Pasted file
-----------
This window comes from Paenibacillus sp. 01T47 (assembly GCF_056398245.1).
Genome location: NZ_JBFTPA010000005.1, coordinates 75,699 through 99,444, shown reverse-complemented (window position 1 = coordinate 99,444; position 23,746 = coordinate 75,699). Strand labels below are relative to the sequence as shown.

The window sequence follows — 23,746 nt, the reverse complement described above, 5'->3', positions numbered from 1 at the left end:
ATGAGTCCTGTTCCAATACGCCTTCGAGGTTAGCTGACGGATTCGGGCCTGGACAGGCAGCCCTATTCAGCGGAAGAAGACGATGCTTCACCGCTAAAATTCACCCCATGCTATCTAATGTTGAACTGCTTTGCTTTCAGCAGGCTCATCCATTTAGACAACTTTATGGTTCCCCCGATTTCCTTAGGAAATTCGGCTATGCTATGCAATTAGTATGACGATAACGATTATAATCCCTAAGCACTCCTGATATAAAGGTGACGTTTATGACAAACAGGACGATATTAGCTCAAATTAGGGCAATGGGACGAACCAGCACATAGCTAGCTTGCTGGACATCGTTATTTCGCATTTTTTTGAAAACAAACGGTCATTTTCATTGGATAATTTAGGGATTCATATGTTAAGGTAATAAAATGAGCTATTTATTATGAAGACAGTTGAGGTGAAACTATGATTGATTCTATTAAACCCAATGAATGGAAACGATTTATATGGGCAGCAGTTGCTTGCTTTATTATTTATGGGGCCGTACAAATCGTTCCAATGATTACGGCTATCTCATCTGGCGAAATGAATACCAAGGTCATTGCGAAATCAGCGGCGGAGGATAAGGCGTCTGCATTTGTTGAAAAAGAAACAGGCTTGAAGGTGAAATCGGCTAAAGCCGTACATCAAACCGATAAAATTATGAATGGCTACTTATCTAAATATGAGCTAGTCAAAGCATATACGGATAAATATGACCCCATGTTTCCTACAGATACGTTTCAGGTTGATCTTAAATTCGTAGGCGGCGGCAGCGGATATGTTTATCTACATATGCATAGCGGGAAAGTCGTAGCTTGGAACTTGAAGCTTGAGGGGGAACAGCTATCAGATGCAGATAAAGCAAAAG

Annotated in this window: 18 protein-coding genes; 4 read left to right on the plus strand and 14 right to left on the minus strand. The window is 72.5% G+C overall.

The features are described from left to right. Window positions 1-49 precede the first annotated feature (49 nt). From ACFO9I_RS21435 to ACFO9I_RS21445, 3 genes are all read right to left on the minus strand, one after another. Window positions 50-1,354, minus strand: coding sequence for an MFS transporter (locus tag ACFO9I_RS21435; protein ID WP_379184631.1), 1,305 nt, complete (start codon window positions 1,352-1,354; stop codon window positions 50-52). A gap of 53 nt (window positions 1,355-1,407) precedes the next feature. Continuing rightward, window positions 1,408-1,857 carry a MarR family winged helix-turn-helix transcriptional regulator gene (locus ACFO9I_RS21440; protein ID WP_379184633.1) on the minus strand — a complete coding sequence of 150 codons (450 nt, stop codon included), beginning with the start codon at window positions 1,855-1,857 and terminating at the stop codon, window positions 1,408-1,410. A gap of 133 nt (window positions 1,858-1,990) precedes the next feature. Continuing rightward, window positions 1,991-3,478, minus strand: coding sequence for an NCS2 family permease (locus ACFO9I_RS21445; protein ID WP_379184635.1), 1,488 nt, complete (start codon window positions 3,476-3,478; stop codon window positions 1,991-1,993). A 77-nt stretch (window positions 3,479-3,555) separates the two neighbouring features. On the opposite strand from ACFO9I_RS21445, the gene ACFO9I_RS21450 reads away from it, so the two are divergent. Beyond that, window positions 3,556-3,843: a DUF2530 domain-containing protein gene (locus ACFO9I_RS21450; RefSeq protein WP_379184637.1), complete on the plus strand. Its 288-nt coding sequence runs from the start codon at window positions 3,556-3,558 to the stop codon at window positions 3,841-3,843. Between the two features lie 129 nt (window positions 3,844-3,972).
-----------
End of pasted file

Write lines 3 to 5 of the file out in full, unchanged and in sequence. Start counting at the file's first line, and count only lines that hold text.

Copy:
The window sequence follows — 23,746 nt, the reverse complement described above, 5'->3', positions numbered from 1 at the left end:
ATGAGTCCTGTTCCAATACGCCTTCGAGGTTAGCTGACGGATTCGGGCCTGGACAGGCAGCCCTATTCAGCGGAAGAAGACGATGCTTCACCGCTAAAATTCACCCCATGCTATCTAATGTTGAACTGCTTTGCTTTCAGCAGGCTCATCCATTTAGACAACTTTATGGTTCCCCCGATTTCCTTAGGAAATTCGGCTATGCTATGCAATTAGTATGACGATAACGATTATAATCCCTAAGCACTCCTGATATAAAGGTGACGTTTATGACAAACAGGACGATATTAGCTCAAATTAGGGCAATGGGACGAACCAGCACATAGCTAGCTTGCTGGACATCGTTATTTCGCATTTTTTTGAAAACAAACGGTCATTTTCATTGGATAATTTAGGGATTCATATGTTAAGGTAATAAAATGAGCTATTTATTATGAAGACAGTTGAGGTGAAACTATGATTGATTCTATTAAACCCAATGAATGGAAACGATTTATATGGGCAGCAGTTGCTTGCTTTATTATTTATGGGGCCGTACAAATCGTTCCAATGATTACGGCTATCTCATCTGGCGAAATGAATACCAAGGTCATTGCGAAATCAGCGGCGGAGGATAAGGCGTCTGCATTTGTTGAAAAAGAAACAGGCTTGAAGGTGAAATCGGCTAAAGCCGTACATCAAACCGATAAAATTATGAATGGCTACTTATCTAAATATGAGCTAGTCAAAGCATATACGGATAAATATGACCCCATGTTTCCTACAGATACGTTTCAGGTTGATCTTAAATTCGTAGGCGGCGGCAGCGGATATGTTTATCTACATATGCATAGCGGGAAAGTCGTAGCTTGGAACTTGAAGCTTGAGGGGGAACAGCTATCAGATGCAGATAAAGCAAAAG

Annotated in this window: 18 protein-coding genes; 4 read left to right on the plus strand and 14 right to left on the minus strand. The window is 72.5% G+C overall.